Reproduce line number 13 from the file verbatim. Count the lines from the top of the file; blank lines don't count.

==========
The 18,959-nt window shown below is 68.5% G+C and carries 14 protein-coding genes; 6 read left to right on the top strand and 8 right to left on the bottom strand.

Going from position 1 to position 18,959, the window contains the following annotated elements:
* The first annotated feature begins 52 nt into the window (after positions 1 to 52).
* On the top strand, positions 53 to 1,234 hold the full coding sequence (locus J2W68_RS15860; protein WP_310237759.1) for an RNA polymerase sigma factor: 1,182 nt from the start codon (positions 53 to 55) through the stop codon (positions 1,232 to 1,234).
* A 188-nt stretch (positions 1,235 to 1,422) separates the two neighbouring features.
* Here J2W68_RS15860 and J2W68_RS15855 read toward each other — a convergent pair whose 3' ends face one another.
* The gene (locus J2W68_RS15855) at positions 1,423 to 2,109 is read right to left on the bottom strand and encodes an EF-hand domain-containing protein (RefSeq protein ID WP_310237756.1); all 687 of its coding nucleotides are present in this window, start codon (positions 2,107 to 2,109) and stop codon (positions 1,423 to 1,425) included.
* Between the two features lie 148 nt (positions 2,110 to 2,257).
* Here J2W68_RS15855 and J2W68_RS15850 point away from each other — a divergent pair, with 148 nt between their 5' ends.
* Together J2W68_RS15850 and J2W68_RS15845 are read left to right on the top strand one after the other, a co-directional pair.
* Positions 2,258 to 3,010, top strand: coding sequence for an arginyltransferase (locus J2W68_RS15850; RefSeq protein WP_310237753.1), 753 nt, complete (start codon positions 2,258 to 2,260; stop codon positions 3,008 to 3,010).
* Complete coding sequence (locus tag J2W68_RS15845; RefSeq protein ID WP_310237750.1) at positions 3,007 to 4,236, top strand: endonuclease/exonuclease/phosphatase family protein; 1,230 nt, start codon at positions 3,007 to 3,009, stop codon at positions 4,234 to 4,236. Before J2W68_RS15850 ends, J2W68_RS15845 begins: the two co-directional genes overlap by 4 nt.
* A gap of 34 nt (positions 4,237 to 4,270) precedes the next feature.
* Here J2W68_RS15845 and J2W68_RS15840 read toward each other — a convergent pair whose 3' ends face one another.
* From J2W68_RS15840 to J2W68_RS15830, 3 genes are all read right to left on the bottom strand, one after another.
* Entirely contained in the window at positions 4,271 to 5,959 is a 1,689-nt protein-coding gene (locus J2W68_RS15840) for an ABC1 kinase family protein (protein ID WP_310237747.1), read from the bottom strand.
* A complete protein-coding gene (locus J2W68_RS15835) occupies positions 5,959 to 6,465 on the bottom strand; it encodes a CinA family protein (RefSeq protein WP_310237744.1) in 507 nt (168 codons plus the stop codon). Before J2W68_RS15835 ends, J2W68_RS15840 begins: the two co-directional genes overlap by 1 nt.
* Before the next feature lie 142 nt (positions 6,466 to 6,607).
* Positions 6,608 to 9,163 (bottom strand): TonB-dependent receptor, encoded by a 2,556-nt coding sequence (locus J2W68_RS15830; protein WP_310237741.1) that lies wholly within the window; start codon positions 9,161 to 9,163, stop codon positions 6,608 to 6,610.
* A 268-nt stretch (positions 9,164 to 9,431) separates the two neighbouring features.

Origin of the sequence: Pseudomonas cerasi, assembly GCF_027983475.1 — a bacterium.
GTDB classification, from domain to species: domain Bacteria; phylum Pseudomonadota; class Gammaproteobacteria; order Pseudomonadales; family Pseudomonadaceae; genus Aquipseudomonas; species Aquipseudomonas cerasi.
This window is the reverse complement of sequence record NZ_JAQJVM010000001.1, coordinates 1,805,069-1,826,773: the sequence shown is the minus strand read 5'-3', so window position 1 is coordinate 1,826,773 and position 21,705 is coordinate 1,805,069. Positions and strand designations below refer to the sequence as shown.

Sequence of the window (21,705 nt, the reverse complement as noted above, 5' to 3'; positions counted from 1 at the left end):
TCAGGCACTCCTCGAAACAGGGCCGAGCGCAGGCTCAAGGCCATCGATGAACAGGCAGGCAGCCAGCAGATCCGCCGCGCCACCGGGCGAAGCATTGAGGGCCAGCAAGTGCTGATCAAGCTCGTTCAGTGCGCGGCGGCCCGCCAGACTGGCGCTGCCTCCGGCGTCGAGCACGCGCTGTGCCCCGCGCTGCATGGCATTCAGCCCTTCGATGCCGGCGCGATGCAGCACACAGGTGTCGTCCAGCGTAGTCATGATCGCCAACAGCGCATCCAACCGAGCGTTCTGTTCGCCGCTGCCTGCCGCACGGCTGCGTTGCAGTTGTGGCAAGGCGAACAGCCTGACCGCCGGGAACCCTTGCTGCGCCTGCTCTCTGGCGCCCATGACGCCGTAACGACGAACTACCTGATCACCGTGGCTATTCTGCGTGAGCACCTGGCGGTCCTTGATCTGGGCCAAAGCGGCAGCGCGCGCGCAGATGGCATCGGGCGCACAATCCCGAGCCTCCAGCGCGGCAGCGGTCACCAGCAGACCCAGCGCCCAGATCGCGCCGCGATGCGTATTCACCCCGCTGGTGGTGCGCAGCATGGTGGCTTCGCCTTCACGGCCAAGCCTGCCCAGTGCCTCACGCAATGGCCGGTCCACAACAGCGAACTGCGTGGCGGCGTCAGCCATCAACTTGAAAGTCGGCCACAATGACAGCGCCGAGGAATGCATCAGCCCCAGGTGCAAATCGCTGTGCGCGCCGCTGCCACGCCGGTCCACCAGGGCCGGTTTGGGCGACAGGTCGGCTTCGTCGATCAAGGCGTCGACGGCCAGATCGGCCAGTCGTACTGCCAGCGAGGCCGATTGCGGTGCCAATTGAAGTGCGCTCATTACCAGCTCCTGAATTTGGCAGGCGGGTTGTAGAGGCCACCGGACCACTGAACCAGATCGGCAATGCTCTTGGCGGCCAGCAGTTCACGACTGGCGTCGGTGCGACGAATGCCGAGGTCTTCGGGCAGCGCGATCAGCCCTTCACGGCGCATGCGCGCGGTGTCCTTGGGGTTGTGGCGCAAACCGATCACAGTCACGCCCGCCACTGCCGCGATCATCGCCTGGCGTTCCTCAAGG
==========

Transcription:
* A gap of 34 nt (positions 4,237 to 4,270) precedes the next feature.